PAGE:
Article 226 of the Islamic Penal Law and Note 2 of Paragraph E of Section B of Article 295 of the same law, which allows for a person to unilaterally decide that another human being has forfeited the right to life and kill them in the name of performing one's religious duty to rid society of vice.
The Pakistan Penal Code prescribes death penalty for anyone found guilty of blaspheming Muhammad:
295-C. Use of derogatory remarks, etc. in respect of the Holy Prophet. Whoever by words, either spoken or written, or by visible representation, or by any imputation, innuendo, or insinuation, directly or indirectly, defiles the sacred name of the Holy Prophet Muhammad (peace be upon him) shall be punished with death, or imprisonment for life, and shall also be liable to fine.
Much of what has been said in the Koran and the Hadiths is the law in Islamic countries. It is, therefore, disingenuous at best to claim that the religion of Islam has been hijacked by a few who misinterpreted its tenets. There is no misinterpretation of Muhmmad's teachings here. Only a misunderstanding. Rather, a delusion that what Muhammad said or wrote eons ago was the word of god. A delusion that Muhammad was beyond error, and that his teachings had universal and eternal validity. Nidal shared in this delusion.
What emerges from all this is not the picture of a demented mind, but a man with a mission. Nidal was not a peacenik or a 60's flower child. He was not a conscientious objector to all wars, but only those that he perceived to be against Muslims. He did not shout "Stop the war junkies" or "Down with American Imperialism", but only "Allahu Akbar [Allah is great]", as he fired his weapon. Nidal did not share John Lennon's dream of peace, love, and universal brotherhood, but he was a devout follower of his own faith, Islam. Until the day of the attack, he was proselytizing his religion without a shred of doubt in his mind about its superiority over all others.
In the aftermath of Fort Hood, several Islamic organizations were quick to disown and condemn Nidal' action. President Obama emphasized the diversity of the military, pointing out to the "Christians and Muslims, Jews and Hindus and nonbelievers" who served our country honorably. In a liberal democracy such as ours, it would indeed be bigoted to think of every Muslim soldier as a wannabe Nidal, and therefore, suspect. By the same token, though, it's naive to trust every soldier to put their constitutional obligations above those of their religion. President Anwar Sadat's assassin, Lt. Khalid Islambouli, and the bodyguards of Prime Minister Indira Gandhi, Satwant Singh and Beant Singh, were testimonies to this. Major Nidal Malik Hasan is another.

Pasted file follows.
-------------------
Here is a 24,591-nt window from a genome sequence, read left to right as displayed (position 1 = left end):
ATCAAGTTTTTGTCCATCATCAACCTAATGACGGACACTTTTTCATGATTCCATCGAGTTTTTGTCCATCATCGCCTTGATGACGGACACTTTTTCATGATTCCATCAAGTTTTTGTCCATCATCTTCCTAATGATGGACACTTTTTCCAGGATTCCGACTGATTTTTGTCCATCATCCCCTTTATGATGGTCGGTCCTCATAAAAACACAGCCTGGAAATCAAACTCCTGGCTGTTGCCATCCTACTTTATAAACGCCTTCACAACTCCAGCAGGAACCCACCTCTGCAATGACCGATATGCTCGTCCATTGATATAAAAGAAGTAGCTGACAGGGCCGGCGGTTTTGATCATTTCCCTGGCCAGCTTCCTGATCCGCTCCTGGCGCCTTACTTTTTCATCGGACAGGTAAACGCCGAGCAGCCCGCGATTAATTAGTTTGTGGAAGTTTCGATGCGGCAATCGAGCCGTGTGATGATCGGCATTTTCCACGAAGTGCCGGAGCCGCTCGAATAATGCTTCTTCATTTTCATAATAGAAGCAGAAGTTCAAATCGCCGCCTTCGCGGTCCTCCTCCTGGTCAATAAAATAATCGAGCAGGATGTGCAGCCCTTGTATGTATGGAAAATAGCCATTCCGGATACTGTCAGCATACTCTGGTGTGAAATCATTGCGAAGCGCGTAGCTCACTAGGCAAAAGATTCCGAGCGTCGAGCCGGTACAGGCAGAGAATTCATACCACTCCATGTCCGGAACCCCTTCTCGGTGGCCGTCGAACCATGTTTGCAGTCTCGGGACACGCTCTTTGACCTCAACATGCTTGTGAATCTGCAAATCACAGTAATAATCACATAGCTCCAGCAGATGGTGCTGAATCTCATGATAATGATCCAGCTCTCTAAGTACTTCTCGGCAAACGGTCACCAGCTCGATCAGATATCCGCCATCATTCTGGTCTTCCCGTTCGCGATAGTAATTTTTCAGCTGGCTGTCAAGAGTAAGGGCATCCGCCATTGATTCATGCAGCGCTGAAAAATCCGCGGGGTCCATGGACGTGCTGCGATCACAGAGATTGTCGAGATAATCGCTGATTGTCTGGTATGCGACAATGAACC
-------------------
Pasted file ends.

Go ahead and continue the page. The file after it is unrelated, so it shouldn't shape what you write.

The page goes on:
As a citizen, Nidal was sworn to protect the Constitution of the United States of America. As a soldier in the army that he had voluntarily enlisted in, he was bound to obey the orders of his superiors, who had been enjoined to conduct the wars in Afghanistan and Iraq, as authorized by the Congress and the President. He had no recourse in this regard, except one — his religion.
As a Muslim, Nidal had been taught to put one law, that of his god, Allah, above all other laws. And, in his mind he was quite clear what that law said. The enemies of Muslims were the enemies of his god and his religion. They could be and should be slain to defend Islam. Killing a hundred of them, thirteen, even one, would be a "strategic victory", because it would have saved the lives of countless men, women, and and children in Afghanistan, Iran, Iraq, and Pakistan, who were law abiding citizens of the Dar-ul-Islam, Allah's land.
Make no mistake about this: I expect Nidal to be court-martialled, proven guilty of mass murder, and sentenced to death. Only under the U.S. law, though. Through the eyes of Allah and his law, however, I expect Nidal to see himself not as a murderer, but only as a martyr. Sounds familiar?